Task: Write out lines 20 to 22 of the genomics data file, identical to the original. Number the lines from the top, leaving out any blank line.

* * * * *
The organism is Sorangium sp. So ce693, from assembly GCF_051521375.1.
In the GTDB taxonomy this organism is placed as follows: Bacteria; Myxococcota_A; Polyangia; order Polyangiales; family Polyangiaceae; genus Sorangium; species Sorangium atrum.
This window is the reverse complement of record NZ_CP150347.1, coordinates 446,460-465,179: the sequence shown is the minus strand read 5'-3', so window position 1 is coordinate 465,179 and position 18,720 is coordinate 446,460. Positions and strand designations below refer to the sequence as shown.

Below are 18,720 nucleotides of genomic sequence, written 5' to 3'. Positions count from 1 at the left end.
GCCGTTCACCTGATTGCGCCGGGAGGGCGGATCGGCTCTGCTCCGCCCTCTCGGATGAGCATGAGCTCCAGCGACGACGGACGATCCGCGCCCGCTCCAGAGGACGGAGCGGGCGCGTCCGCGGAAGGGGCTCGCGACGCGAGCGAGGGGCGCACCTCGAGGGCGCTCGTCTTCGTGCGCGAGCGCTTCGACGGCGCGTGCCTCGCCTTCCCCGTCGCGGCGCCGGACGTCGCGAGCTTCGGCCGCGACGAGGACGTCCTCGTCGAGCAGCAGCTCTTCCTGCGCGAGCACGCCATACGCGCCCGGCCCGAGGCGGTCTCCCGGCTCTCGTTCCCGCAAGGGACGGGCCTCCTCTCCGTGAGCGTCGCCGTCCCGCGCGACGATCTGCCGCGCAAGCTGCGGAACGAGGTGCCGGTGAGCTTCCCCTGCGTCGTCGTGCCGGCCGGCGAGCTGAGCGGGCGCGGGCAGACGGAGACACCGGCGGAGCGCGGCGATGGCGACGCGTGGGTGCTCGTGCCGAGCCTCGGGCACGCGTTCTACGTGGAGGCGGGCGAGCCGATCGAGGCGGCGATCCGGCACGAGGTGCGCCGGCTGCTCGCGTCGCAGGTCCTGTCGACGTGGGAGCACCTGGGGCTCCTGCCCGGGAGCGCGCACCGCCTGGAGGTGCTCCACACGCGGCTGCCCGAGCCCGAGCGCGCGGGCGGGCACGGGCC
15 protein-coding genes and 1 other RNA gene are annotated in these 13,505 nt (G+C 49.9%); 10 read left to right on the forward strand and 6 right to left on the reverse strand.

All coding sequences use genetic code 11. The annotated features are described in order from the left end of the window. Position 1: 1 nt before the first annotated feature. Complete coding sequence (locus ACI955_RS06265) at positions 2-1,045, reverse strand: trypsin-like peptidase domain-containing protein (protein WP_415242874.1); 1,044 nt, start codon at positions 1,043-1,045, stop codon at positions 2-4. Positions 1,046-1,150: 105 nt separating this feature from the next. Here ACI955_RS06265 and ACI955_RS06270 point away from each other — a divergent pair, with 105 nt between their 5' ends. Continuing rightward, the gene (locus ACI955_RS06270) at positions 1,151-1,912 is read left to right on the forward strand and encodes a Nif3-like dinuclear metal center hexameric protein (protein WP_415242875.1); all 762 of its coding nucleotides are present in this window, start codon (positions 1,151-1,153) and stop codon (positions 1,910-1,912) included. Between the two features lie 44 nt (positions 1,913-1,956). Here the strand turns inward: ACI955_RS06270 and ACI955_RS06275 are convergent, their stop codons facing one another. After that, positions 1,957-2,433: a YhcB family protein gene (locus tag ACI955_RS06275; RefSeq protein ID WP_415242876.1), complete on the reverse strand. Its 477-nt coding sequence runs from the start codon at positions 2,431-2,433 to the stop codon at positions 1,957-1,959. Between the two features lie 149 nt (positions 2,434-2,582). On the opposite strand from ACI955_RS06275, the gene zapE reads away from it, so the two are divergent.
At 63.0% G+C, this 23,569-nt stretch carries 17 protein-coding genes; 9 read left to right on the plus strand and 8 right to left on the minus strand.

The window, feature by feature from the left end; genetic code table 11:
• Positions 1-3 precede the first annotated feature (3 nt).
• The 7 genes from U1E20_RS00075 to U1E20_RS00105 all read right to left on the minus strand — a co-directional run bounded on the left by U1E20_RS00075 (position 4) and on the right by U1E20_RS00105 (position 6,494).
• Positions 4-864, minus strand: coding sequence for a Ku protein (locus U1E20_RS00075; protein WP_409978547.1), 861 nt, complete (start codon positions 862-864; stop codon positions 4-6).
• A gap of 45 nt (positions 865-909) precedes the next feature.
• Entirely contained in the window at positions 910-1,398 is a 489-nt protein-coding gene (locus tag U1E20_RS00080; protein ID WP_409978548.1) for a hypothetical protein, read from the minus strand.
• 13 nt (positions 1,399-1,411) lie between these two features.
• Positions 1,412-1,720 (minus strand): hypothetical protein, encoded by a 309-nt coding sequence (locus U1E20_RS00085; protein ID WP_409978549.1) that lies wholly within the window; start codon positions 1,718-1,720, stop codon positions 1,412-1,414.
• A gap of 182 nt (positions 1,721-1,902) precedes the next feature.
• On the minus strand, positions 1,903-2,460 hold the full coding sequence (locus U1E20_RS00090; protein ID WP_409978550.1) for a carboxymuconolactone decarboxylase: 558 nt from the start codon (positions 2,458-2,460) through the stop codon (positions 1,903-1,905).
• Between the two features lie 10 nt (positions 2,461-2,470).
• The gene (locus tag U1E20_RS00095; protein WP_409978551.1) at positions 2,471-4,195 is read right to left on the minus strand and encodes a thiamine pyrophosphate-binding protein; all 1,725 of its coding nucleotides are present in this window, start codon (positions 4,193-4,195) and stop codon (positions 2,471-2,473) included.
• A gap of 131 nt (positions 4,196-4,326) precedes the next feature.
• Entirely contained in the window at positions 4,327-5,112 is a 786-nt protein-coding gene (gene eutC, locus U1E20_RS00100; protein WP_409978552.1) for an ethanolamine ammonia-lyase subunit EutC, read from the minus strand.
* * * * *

• The gene (locus tag U1E20_RS00095; protein WP_409978551.1) at positions 2,471-4,195 is read right to left on the minus strand and encodes a thiamine pyrophosphate-binding protein; all 1,725 of its coding nucleotides are present in this window, start codon (positions 4,193-4,195) and stop codon (positions 2,471-2,473) included.
• A gap of 131 nt (positions 4,196-4,326) precedes the next feature.
• Entirely contained in the window at positions 4,327-5,112 is a 786-nt protein-coding gene (gene eutC, locus U1E20_RS00100; protein WP_409978552.1) for an ethanolamine ammonia-lyase subunit EutC, read from the minus strand.